It is also clear that anything that is not within B (the blue region) cannot be within A, either. This statement, which can be expressed as:

${\displaystyle \neg B\to \neg A}$

is the contrapositive of the above statement. Therefore, one can say that

${\displaystyle (A\to B)\leftrightarrow (\neg B\to \neg A).}$

In practice, this equivalence can be used to make proving a statement easier. For example, if one wishes to prove that every girl in the United States (A) has brown hair (B), one can either try to directly prove ${\displaystyle A\to B}$ by checking that all girls in the United States do indeed have brown hair, or try to prove ${\displaystyle \neg B\to \neg A}$ by checking that all girls without brown hair are indeed all outside the US. In particular, if one were to find at least one girl without brown hair within the US, then one would have disproved ${\displaystyle \neg B\to \neg A}$, and equivalently ${\displaystyle A\to B}$.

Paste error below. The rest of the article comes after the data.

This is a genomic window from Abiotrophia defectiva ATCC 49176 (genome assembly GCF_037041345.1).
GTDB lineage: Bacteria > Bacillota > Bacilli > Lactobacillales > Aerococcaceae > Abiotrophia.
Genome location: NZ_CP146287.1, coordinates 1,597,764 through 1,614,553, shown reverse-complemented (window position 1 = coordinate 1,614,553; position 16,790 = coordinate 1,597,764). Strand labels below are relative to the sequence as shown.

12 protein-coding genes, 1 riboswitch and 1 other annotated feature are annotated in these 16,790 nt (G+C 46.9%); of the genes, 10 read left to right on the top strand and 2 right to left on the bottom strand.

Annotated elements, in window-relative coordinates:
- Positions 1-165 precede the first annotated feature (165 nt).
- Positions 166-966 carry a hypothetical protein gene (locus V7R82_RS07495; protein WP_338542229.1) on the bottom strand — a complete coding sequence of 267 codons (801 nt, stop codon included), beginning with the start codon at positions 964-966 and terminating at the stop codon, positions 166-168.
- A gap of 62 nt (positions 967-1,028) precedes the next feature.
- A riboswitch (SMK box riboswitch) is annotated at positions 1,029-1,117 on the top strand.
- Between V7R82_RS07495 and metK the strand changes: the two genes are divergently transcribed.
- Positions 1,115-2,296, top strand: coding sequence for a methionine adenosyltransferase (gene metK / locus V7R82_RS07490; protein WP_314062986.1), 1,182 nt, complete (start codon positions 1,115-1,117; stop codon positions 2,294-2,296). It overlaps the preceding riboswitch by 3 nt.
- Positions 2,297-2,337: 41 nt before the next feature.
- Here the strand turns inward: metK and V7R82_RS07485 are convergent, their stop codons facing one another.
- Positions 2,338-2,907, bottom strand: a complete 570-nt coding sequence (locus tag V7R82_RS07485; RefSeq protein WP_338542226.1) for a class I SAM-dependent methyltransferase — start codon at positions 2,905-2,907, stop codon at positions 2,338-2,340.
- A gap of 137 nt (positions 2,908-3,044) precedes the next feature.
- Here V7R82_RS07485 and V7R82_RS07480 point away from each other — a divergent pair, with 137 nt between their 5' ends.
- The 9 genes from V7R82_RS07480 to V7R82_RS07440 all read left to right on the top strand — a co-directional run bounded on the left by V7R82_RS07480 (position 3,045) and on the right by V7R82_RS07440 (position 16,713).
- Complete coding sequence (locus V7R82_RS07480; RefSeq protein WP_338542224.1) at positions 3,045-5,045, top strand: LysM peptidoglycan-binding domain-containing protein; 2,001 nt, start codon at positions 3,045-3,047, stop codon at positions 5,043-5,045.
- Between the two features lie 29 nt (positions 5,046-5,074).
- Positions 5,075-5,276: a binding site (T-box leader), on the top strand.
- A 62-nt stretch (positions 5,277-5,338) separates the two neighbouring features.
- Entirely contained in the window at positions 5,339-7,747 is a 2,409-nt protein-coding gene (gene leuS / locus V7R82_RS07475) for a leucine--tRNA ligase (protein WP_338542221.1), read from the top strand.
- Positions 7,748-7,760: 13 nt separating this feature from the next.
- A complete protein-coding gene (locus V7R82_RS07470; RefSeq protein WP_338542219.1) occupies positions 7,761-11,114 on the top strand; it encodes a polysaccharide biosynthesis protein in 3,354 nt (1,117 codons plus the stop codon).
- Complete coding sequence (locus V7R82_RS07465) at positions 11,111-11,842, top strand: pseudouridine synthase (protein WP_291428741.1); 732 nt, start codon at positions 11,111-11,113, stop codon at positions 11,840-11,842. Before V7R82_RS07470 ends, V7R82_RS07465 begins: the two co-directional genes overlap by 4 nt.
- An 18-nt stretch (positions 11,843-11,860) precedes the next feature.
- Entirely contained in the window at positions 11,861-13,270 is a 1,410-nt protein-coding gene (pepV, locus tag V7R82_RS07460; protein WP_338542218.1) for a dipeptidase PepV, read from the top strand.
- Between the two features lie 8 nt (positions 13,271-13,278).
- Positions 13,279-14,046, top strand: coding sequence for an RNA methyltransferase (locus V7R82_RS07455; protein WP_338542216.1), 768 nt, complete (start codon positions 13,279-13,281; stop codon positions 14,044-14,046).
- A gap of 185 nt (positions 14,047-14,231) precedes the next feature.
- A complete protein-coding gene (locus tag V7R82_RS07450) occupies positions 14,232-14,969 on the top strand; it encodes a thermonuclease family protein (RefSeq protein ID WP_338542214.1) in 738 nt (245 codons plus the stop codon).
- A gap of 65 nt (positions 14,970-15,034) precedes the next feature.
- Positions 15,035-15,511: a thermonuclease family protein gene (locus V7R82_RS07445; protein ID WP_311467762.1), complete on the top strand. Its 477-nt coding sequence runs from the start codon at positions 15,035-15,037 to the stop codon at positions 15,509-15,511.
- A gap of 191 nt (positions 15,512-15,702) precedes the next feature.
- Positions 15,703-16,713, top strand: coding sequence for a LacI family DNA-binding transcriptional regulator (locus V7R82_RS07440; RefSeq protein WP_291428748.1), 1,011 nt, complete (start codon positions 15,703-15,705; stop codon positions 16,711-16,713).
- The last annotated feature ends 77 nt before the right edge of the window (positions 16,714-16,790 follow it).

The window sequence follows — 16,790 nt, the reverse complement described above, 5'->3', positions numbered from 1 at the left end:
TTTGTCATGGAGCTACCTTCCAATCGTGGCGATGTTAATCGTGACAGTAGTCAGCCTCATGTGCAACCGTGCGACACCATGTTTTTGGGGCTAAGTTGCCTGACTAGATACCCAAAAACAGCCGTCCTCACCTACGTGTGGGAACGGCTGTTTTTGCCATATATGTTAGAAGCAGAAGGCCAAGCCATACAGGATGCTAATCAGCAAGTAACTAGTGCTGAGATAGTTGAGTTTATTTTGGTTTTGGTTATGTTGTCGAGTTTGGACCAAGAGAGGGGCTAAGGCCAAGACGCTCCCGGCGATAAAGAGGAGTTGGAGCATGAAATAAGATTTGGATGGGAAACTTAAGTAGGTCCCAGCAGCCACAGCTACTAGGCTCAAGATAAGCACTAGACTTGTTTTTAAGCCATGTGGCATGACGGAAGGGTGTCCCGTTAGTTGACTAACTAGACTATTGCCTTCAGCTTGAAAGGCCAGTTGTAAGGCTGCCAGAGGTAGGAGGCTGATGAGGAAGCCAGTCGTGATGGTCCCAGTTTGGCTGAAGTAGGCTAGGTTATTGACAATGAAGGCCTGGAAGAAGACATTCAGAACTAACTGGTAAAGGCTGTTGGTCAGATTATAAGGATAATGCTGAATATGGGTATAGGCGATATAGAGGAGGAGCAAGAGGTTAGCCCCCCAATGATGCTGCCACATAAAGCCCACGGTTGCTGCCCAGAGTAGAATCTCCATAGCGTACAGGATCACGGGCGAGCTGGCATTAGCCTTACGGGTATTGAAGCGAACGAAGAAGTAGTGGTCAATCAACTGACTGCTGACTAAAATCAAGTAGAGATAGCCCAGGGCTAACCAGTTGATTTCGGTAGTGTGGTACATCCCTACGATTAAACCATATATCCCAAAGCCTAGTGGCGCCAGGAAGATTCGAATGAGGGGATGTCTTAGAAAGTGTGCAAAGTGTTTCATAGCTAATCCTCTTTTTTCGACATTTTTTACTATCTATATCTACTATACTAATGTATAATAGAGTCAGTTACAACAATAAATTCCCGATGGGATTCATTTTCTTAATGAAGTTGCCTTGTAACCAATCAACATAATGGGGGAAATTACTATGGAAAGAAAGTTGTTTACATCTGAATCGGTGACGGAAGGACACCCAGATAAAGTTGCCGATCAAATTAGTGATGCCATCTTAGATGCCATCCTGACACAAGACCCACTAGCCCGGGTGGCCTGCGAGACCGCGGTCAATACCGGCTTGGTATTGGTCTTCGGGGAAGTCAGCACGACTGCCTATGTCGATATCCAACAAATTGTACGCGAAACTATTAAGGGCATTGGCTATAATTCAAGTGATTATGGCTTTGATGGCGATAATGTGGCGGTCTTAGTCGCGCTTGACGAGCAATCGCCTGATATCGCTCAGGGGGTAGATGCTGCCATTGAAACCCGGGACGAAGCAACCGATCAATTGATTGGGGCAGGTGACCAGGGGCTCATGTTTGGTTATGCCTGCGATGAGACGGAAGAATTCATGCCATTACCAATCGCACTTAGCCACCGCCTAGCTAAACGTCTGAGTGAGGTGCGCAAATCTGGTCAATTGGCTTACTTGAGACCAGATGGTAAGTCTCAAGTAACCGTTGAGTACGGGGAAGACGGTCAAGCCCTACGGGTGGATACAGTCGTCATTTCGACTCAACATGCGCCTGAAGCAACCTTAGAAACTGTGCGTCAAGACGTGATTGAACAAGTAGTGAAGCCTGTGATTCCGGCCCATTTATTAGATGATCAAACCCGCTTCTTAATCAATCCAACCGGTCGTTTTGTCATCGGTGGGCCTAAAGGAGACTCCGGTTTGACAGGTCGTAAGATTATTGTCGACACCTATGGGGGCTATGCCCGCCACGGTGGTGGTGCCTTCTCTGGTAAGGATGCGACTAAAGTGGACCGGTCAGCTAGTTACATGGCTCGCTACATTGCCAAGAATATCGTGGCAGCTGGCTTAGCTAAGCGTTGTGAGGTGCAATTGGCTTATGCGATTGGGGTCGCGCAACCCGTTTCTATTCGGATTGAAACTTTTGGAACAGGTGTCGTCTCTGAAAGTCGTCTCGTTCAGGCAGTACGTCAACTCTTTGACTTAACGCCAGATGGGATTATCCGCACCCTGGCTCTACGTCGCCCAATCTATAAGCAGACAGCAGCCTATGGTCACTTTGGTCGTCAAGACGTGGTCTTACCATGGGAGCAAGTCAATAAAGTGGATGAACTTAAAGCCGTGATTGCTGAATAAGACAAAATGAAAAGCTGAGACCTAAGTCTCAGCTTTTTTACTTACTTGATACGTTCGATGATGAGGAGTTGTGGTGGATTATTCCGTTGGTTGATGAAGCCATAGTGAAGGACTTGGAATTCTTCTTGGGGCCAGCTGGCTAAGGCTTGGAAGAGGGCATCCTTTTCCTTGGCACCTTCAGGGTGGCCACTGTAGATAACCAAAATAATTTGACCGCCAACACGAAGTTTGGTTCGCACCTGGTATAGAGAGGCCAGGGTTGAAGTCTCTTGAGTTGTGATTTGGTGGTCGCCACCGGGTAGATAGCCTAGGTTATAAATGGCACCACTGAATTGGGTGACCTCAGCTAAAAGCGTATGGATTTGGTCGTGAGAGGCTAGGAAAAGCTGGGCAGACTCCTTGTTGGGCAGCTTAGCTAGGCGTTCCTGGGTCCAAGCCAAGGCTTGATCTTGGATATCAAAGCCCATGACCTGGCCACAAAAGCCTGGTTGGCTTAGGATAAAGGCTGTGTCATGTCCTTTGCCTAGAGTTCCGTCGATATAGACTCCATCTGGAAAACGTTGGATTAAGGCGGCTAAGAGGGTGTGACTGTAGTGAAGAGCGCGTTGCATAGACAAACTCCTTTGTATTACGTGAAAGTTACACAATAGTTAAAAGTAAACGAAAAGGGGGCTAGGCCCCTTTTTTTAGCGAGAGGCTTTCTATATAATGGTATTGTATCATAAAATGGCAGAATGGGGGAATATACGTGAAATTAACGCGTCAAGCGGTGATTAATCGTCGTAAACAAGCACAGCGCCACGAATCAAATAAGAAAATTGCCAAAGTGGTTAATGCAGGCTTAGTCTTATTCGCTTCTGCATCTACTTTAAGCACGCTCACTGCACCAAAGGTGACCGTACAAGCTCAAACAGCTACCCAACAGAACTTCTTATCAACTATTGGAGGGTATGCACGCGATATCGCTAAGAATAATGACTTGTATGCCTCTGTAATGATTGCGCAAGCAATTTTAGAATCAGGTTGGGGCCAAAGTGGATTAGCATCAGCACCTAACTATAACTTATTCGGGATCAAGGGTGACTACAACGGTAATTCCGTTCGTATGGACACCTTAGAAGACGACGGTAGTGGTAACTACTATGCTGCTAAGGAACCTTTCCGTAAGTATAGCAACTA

In general, for any statement where A implies B, not B always implies not A. As a result, proving or disproving either one of these statements automatically proves or disproves the other, as they are logically equivalent to each other.

## Formal definition

A proposition Q is implicated by a proposition P when the following relationship holds:

${\displaystyle (P\to Q)}$

This states that, "if ${\displaystyle P}$, then ${\displaystyle Q}$", or, "if Socrates is a man, then Socrates is human." In a conditional such as this, ${\displaystyle P}$ is the antecedent, and ${\displaystyle Q}$ is the consequent. One statement is the contrapositive of the other only when its antecedent is the negated consequent of the other, and vice versa. Thus a contrapositive generally takes the form of:

${\displaystyle (\neg Q\to \neg P).}$

That is, "If not-${\displaystyle Q}$, then not-${\displaystyle P}$", or, more clearly, "If ${\displaystyle Q}$ is not the case, then P is not the case." Using our example, this is rendered as "If Socrates is not human, then Socrates is not a man." This statement is said to be contraposed to the original and is logically equivalent to it. Due to their logical equivalence, stating one effectively states the other; when one is true, the other is also true, and when one is false, the other is also false.